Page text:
Comdex: Speech recognition software talking up a storm

Talking to your computer is hardly an anomaly -- everyone does it when the machine crashes.
Written by Lisa M. Bowman, Contributor

But the companies displaying their wares at Comdex are hoping that natural language commands -- not swear words -- will become the method of the future for speaking to devices large and small.

Speech-recognition heavyweights IBM Corp. and Lernout & Hauspie (L&H) are displaying a wide range of new voice products -- and a wide variety of uses for them.

David Barnes, senior product evangelist for IBM's speech systems, sees voice technology as the next new interface for desktop PCs, phones and embedded devices. "We want to be the engine underneath it all," Barnes said.

IBM ViaVoice technology is showing up in products across the Comdex floor, from banking to the wearable computer. No longer is the technology itself a gee-whiz feature of the show. Voice technology vendors are exhibiting more real-life and consumer uses for the technology than ever before. "It's here. It's not science fiction," Barnes said. "Voice technology is a front for e-business."

To that end, IBM is at the Citibank booth, displaying an upcoming product that will allow bank users to perform tasks such as checking their account balance by talking to the computer.

The company also provides the underlying speech technology for an Olympus Inc. voice-recorder at the show. Users can dictate their document into the recorder and then transfer it to a PC by inserting a chip from the recorder into the PCMCIA slot in the computer. ViaVoice translates the recording into text.

And in perhaps the funkiest use of the technology, ViaVoice appears in Xybernaut Corp.'s new wearable computer -- a palm-sized device containing a 200-233 MHz processor and a head-mounted, silver dollar-sized monitor. Designed for people in the field who might need to keep their hands free, Xybernaut lets workers such as telephone pole repairmen and remote sales people dictate their findings into the computer. "Speech technology is really a natural for this type of application," Michael Reagan, Xybernaut's director of marketing, said. "It's only when you get a wearable type of computer that this can be done."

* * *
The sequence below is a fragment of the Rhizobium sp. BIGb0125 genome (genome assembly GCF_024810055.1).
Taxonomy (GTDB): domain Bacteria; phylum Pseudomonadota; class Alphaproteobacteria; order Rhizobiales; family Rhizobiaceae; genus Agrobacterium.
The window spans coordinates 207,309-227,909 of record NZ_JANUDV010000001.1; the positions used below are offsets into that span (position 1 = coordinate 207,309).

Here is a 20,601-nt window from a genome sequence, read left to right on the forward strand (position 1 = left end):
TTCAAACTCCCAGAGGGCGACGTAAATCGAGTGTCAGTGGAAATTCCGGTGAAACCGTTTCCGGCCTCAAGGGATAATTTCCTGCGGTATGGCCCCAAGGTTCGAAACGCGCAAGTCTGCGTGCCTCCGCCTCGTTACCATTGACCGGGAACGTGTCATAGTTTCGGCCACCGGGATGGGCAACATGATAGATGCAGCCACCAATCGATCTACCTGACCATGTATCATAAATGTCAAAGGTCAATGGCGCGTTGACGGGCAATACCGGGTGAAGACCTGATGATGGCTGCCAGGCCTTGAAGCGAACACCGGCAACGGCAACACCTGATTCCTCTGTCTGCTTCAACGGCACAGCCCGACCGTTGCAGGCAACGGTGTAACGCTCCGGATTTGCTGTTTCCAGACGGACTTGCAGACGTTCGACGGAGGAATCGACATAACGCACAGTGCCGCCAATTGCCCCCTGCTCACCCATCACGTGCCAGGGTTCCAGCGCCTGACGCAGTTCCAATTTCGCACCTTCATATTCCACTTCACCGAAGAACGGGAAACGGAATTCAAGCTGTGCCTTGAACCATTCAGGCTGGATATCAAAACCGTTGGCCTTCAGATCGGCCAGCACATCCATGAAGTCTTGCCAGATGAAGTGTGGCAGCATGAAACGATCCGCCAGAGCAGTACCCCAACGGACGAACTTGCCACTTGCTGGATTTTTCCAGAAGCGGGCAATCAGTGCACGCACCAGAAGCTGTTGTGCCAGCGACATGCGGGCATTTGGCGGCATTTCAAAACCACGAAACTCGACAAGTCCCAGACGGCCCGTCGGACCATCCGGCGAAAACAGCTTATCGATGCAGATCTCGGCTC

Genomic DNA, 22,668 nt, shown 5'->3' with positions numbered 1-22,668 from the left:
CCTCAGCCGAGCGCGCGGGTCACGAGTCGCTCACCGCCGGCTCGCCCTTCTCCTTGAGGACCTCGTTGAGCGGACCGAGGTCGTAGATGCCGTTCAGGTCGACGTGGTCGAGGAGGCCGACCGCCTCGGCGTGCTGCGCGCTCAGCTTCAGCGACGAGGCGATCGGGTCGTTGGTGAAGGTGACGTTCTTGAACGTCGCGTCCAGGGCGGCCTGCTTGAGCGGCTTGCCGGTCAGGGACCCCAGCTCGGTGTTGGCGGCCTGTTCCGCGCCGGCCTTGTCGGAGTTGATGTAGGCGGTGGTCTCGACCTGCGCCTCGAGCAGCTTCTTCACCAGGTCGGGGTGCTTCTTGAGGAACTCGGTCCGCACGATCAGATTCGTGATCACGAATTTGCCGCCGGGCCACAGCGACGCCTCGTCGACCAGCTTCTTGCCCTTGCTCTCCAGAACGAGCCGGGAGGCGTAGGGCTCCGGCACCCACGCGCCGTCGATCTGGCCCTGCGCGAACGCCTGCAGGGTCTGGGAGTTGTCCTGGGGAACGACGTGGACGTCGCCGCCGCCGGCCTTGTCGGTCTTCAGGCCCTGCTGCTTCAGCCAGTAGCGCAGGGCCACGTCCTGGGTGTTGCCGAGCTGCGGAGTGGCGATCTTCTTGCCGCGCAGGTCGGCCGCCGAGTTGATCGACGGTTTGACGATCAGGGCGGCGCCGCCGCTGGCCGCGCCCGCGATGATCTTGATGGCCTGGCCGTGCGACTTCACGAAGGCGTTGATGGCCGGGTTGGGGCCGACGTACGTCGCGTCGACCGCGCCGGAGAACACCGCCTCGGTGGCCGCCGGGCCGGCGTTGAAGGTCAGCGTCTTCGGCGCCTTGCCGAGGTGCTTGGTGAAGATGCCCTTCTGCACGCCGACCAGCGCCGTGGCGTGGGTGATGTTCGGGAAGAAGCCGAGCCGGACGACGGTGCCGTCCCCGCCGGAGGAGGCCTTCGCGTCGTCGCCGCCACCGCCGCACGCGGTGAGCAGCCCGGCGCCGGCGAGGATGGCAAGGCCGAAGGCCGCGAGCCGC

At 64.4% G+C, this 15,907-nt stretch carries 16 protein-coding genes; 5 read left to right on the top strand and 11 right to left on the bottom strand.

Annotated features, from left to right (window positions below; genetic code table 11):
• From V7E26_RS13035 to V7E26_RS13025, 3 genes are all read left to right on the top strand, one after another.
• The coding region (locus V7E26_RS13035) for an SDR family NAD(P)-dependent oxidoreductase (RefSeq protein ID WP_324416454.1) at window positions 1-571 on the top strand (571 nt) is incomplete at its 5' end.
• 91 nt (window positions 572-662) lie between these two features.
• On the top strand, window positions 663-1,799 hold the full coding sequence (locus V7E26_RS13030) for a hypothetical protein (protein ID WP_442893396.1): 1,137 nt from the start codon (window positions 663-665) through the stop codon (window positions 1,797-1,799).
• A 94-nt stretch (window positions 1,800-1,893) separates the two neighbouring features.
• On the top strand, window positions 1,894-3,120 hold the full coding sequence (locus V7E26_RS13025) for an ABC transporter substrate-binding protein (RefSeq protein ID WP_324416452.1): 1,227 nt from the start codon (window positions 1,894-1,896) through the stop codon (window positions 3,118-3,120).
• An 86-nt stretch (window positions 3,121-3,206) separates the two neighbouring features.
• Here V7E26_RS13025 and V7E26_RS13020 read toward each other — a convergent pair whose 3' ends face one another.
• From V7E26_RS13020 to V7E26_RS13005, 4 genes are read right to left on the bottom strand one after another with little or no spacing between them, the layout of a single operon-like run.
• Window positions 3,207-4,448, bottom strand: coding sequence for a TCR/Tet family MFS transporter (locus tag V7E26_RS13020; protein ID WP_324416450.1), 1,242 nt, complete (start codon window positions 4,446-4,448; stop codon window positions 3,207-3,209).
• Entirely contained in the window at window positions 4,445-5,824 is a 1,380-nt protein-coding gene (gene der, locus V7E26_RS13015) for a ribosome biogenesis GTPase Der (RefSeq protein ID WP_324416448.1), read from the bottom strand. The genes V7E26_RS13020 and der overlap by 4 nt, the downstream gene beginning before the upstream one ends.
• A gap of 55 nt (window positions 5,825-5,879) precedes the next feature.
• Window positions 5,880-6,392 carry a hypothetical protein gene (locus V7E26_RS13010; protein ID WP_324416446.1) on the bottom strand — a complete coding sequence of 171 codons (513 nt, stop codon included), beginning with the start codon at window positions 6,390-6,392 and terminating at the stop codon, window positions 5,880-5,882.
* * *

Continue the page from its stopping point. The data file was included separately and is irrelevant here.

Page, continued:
Speech recognition technology still has several accuracy hurdles to clear, but it's come a long way since Comdex last year. Anne-Marie Derouault, director of IBM's global speech marketing and sales, expects that speech technology will be ubiquitous within 2-5 years and within 5-10 years will become extremely user friendly -- to the extent that people can ask natural-language questions in a wide variety of accents.

"You have to get it into people's minds that it really is here," Derouault said.

The technology's momentum will be fuelled not only by greater accuracy in the future, but also by faster processors, more precise microphones and a wider variety of applications. IBM is working on natural language features that it plans to release to the financial sector early next year. It's also working on tool kits and technology for embedded devices that don't require keyboards, such as car computers and home alarms.

Lernout & Hauspie is also eyeing the consumer market, and has introduced two new products at Comdex. "Now You're Talking" lets users incorporate voice technology into office applications, allowing people to dictate directly into their Microsoft Office documents, navigate by voice through digital calendars, and search the Web by voice query.

The company also unveiled Talking Max, the company's first voice-activated game, which lets a user raise, feed, and interact with a surly parrot named Max. Eventually, the company plans to make Max an intelligent agent who check your e-mail and perform other tasks.

L&H spokesman James Williams said the company is embracing consumer products as part of its campaign to make speech technology more readily available to the average user. "Speech recognition technology is at a point right now when it's ready to go mainstream," Williams said.

The company also unveiled text-to-speech technology called RealSpeak. It offers companies that want to incorporate speech into their products a more natural-sounding voice.

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